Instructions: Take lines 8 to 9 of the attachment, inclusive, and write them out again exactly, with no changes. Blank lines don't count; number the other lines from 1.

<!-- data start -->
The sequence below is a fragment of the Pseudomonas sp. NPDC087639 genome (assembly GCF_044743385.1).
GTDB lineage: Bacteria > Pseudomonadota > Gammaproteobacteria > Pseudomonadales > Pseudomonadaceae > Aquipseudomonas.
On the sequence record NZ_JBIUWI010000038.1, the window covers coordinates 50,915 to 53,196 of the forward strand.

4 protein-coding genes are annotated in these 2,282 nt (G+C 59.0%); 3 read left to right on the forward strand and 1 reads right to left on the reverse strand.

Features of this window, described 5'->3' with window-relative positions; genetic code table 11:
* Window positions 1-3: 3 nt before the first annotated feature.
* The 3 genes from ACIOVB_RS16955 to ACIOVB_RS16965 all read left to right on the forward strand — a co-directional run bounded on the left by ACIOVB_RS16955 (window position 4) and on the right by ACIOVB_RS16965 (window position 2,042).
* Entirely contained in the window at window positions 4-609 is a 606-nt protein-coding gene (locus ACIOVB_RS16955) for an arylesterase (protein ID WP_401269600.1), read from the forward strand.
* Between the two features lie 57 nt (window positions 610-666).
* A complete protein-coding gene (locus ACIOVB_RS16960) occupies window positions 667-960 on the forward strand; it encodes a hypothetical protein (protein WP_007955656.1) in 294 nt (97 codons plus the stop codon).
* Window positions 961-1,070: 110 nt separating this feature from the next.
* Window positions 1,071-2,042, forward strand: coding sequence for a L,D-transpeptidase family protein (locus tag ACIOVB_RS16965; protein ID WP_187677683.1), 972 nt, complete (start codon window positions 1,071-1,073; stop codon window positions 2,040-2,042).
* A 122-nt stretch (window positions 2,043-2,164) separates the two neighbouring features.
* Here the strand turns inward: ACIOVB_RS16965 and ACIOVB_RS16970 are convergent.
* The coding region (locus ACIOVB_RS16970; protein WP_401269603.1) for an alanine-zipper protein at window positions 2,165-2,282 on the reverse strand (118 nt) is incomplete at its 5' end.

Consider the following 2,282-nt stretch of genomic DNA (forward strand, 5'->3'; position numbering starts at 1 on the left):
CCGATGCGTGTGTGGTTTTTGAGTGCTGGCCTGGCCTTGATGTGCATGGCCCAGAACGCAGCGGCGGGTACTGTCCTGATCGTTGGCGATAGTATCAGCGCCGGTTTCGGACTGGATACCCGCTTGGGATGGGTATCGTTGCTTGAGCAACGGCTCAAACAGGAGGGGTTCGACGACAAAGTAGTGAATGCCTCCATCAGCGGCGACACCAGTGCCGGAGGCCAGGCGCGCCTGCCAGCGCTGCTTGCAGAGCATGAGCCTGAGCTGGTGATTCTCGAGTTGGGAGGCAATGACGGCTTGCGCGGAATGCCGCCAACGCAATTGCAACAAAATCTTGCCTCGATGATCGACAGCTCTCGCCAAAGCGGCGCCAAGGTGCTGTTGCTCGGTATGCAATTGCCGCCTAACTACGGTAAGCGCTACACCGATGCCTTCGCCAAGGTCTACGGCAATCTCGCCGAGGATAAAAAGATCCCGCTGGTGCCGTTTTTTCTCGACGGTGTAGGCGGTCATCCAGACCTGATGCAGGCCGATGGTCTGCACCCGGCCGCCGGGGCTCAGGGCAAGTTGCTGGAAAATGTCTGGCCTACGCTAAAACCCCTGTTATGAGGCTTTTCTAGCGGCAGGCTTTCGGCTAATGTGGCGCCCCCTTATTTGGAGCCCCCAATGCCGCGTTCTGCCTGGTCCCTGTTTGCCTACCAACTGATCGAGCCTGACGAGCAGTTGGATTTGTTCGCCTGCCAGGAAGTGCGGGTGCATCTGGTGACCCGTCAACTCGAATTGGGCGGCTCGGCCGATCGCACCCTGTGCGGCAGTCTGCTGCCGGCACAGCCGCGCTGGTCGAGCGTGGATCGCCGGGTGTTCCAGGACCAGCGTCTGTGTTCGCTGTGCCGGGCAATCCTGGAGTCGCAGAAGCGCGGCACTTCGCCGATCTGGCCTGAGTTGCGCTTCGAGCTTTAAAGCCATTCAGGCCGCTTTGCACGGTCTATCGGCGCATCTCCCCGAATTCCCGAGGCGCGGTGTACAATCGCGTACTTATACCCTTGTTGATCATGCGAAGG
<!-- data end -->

* Entirely contained in the window at window positions 4-609 is a 606-nt protein-coding gene (locus ACIOVB_RS16955) for an arylesterase (protein ID WP_401269600.1), read from the forward strand.
* Between the two features lie 57 nt (window positions 610-666).